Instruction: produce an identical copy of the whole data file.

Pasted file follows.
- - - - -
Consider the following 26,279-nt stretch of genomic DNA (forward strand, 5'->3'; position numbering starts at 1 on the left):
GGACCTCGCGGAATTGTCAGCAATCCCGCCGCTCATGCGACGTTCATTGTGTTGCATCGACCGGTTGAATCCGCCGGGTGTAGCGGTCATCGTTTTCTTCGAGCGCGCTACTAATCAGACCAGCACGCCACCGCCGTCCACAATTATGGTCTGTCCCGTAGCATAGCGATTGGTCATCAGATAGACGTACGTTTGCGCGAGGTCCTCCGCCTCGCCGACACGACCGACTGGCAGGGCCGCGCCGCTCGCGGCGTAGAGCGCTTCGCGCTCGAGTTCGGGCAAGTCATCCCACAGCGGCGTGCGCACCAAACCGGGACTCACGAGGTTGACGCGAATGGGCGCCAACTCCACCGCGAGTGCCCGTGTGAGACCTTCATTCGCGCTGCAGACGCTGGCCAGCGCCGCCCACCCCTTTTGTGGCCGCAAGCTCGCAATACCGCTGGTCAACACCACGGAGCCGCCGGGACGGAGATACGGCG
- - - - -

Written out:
Consider the following 26,279-nt stretch of genomic DNA (forward strand, 5'->3'; position numbering starts at 1 on the left):
GGACCTCGCGGAATTGTCAGCAATCCCGCCGCTCATGCGACGTTCATTGTGTTGCATCGACCGGTTGAATCCGCCGGGTGTAGCGGTCATCGTTTTCTTCGAGCGCGCTACTAATCAGACCAGCACGCCACCGCCGTCCACAATTATGGTCTGTCCCGTAGCATAGCGATTGGTCATCAGATAGACGTACGTTTGCGCGAGGTCCTCCGCCTCGCCGACACGACCGACTGGCAGGGCCGCGCCGCTCGCGGCGTAGAGCGCTTCGCGCTCGAGTTCGGGCAAGTCATCCCACAGCGGCGTGCGCACCAAACCGGGACTCACGAGGTTGACGCGAATGGGCGCCAACTCCACCGCGAGTGCCCGTGTGAGACCTTCATTCGCGCTGCAGACGCTGGCCAGCGCCGCCCACCCCTTTTGTGGCCGCAAGCTCGCAATACCGCTGGTCAACACCACGGAGCCGCCGGGACGGAGATACGGCG